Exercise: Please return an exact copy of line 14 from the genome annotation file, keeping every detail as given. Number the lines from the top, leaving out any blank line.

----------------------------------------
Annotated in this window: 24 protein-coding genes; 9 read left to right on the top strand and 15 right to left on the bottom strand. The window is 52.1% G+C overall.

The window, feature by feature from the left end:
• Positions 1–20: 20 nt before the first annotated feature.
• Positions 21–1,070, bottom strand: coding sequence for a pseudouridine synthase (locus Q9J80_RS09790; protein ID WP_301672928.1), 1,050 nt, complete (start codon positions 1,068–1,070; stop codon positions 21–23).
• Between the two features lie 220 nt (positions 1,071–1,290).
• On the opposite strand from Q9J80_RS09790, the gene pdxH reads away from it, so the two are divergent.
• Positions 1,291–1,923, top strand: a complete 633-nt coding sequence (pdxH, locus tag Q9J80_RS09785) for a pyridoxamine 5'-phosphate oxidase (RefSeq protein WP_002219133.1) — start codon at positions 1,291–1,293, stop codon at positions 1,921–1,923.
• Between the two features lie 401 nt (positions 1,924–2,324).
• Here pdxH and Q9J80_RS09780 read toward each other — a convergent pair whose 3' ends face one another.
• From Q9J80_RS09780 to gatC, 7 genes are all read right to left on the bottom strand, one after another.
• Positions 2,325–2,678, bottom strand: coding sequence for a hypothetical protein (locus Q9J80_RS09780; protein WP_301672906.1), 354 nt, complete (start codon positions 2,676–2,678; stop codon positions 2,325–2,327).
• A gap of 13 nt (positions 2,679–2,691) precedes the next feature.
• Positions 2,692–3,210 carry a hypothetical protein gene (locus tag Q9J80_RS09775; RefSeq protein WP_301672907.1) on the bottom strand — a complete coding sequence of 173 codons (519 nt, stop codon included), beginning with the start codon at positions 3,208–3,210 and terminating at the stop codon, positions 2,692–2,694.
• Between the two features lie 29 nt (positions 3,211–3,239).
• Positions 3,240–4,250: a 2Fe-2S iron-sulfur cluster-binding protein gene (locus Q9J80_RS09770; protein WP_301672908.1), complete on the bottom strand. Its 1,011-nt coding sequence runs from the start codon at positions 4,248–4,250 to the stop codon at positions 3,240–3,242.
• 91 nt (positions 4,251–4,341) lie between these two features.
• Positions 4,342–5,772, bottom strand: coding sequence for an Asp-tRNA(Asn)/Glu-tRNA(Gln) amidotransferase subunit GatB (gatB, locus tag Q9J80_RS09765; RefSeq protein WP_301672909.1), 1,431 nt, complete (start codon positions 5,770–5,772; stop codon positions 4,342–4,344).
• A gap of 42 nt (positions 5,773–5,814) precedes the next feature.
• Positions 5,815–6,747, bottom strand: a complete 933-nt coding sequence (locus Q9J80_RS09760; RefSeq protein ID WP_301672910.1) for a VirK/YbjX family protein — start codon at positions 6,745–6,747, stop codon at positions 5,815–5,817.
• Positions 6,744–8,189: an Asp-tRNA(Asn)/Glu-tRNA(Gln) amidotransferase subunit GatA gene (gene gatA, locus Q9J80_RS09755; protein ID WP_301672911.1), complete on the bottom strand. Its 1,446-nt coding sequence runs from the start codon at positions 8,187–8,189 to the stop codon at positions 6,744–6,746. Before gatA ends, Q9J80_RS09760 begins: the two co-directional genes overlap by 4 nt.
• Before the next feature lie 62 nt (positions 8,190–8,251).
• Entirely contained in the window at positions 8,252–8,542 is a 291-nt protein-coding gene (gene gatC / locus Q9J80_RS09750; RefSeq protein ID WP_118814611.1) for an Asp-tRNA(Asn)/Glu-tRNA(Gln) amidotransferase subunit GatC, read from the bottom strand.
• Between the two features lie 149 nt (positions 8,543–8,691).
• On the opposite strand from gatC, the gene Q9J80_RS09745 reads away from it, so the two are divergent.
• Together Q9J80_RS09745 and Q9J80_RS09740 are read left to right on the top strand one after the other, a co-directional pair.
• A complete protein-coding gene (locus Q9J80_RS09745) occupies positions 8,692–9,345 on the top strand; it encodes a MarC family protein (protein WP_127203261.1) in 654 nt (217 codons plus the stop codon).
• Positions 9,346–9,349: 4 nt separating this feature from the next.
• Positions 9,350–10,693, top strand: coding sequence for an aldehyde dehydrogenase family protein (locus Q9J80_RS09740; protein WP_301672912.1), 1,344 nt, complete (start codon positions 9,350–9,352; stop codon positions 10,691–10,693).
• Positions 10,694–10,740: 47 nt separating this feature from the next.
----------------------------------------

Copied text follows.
• Between the two features lie 29 nt (positions 3,211–3,239).